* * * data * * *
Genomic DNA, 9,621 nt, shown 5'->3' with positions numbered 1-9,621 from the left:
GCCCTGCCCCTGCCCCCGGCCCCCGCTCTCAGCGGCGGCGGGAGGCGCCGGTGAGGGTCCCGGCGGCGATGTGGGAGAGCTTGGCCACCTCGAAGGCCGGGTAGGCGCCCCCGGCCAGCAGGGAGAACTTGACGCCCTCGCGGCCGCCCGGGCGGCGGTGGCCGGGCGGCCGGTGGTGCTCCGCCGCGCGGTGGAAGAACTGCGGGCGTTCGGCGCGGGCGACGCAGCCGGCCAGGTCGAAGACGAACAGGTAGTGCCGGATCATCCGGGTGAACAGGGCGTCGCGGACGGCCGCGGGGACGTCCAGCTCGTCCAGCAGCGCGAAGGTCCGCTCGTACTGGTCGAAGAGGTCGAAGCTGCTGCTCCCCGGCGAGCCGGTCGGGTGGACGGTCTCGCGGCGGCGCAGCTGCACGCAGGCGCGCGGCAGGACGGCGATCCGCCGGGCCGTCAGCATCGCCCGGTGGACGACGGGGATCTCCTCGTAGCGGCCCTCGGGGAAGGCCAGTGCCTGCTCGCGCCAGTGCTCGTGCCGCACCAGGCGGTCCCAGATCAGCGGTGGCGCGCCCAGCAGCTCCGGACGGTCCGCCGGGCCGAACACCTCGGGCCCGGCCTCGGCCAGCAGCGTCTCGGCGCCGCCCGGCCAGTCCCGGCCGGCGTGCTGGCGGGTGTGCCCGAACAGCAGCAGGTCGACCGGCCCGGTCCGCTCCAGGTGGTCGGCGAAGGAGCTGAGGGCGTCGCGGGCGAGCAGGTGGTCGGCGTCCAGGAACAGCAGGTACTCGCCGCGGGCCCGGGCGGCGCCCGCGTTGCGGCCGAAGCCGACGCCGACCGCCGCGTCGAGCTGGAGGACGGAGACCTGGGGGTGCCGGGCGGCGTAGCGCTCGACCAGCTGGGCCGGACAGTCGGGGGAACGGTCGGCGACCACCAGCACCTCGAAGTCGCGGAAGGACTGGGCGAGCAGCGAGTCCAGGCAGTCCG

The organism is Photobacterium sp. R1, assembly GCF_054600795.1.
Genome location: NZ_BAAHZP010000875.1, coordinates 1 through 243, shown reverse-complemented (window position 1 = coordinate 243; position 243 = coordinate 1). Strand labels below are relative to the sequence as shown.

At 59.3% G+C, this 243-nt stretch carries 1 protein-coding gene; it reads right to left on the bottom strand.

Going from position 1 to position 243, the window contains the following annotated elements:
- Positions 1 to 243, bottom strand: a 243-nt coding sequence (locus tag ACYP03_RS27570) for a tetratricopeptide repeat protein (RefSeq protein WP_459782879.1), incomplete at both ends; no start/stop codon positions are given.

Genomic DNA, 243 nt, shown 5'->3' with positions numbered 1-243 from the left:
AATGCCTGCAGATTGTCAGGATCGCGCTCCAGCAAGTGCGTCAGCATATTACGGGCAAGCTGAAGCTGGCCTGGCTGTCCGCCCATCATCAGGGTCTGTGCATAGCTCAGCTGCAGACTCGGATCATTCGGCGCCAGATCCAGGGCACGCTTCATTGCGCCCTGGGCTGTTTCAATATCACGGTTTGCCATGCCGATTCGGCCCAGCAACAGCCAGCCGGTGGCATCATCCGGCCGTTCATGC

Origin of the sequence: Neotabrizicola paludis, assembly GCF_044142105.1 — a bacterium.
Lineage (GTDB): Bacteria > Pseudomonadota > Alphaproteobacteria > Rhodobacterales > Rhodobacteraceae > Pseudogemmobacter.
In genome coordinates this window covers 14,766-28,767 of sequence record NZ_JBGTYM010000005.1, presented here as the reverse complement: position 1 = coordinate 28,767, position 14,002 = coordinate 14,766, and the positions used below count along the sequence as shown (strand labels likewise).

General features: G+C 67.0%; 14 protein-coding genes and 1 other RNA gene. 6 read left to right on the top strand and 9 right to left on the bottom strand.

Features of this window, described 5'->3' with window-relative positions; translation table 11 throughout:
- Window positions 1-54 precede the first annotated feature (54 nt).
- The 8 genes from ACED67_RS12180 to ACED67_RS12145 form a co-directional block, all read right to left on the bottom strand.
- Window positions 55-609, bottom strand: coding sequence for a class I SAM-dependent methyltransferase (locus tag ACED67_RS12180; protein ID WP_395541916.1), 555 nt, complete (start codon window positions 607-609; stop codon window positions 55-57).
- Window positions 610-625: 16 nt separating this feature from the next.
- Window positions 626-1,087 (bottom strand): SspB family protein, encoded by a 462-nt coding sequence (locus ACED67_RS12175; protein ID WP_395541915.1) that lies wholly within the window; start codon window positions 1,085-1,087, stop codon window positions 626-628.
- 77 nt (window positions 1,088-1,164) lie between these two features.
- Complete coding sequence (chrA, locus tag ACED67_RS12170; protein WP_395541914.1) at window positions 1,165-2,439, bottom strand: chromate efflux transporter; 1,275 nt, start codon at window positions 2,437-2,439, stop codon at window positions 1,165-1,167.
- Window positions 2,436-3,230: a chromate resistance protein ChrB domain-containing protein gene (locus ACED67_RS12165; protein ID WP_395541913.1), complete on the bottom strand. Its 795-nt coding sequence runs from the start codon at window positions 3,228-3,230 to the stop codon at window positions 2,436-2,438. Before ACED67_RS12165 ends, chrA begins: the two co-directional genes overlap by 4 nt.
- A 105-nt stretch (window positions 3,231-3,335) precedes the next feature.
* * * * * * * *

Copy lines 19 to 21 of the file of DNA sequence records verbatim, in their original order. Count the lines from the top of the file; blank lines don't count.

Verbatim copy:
- Window positions 626-1,087 (bottom strand): SspB family protein, encoded by a 462-nt coding sequence (locus ACED67_RS12175; protein ID WP_395541915.1) that lies wholly within the window; start codon window positions 1,085-1,087, stop codon window positions 626-628.
- 77 nt (window positions 1,088-1,164) lie between these two features.
- Complete coding sequence (chrA, locus tag ACED67_RS12170; protein WP_395541914.1) at window positions 1,165-2,439, bottom strand: chromate efflux transporter; 1,275 nt, start codon at window positions 2,437-2,439, stop codon at window positions 1,165-1,167.